Defining art culturally : modern theories of art - a synthesis
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Numerous theories have attempted to overcome the anti-essentialist scepticism about the possibility of defining art. While significant advances have been made in this field, it seems that most modern definitions fail to successfully address the issue of the ever-changing nature of art raised by Morris Weitz, and rarely even attempt to provide an account which would be valid in more than just the modern Western context. This thesis looks at the most successful definitions currently defended, determines their strengths and weaknesses, and offers a new, cultural definition which can preserve the good elements of other theories, solve or avoid their problems, and have a scope wide enough to account for art of different times and cultures. The resulting theory is a synthetic one in that it preserves the essential institutionalism of Dickie's institutional views, is inspired by the historical and functional determination of artistic phenomena present in Levinson's historicism and Beardsley's functionalism, and presents the reasons for something becoming art in a disjunctive form of Gaut's cluster account. Its strengths lie in the ability to account for the changing art-status of objects in various cultures and at various times, providing an explanation of not only what is or was art, but also how and why the concept 'art' changes historically and differs between cultures, and successfully balancing between the over-generalisations of ahistorical and universalist views, and the uninformativeness of relativism. More broadly, the cultural theory stresses the importance of treating art as a historical phenomenon embedded in particular social and cultural settings, and encourages cooperation with other disciplines such as anthropology and history of art.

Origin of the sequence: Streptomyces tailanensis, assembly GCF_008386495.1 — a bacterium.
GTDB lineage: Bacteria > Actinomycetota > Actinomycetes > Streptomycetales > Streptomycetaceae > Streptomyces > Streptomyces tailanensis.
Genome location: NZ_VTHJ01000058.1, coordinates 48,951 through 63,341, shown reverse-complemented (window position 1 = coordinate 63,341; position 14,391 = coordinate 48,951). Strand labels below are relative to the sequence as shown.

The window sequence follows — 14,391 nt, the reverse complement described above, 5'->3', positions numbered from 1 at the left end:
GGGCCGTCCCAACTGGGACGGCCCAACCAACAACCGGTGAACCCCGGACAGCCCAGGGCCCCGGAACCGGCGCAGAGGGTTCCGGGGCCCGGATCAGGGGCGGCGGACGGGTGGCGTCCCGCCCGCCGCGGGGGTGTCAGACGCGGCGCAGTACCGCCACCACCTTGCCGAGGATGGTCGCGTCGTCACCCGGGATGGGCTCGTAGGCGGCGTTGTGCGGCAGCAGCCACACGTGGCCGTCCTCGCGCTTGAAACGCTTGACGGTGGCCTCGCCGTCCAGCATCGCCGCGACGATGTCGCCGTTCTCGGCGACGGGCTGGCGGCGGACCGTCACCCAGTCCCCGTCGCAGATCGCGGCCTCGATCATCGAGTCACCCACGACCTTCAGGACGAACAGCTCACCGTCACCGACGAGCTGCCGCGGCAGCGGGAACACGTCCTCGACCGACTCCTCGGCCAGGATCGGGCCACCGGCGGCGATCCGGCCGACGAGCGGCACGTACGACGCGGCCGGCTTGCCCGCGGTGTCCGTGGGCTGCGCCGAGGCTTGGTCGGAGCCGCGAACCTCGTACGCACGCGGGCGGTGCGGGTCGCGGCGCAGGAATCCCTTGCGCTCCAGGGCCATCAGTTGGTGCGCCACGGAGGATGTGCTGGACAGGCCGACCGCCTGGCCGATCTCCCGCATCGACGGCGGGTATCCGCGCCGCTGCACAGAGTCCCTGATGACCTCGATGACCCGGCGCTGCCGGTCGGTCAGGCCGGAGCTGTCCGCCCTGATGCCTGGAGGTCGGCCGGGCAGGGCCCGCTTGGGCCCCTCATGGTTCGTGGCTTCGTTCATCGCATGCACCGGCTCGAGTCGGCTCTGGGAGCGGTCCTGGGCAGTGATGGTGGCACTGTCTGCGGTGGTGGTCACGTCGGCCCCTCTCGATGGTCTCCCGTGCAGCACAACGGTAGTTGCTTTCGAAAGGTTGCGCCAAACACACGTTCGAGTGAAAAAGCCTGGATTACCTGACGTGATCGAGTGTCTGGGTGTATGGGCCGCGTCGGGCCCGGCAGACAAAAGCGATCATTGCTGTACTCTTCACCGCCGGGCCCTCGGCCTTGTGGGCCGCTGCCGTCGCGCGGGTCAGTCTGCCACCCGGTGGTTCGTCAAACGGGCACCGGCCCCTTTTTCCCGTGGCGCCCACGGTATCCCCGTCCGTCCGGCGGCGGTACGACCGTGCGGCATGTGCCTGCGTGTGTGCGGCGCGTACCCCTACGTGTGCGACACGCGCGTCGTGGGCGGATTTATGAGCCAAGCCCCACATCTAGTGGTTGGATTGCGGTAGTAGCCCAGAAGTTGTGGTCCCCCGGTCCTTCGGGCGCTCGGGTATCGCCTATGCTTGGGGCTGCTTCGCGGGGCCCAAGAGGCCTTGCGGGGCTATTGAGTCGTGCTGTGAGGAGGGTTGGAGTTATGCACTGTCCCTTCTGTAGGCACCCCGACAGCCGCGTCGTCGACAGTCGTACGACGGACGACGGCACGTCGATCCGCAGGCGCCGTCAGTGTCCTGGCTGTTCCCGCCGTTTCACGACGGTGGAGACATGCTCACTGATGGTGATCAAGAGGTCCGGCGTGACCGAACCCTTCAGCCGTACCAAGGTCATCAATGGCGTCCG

Thesis, PhD Doctor of Philosophy
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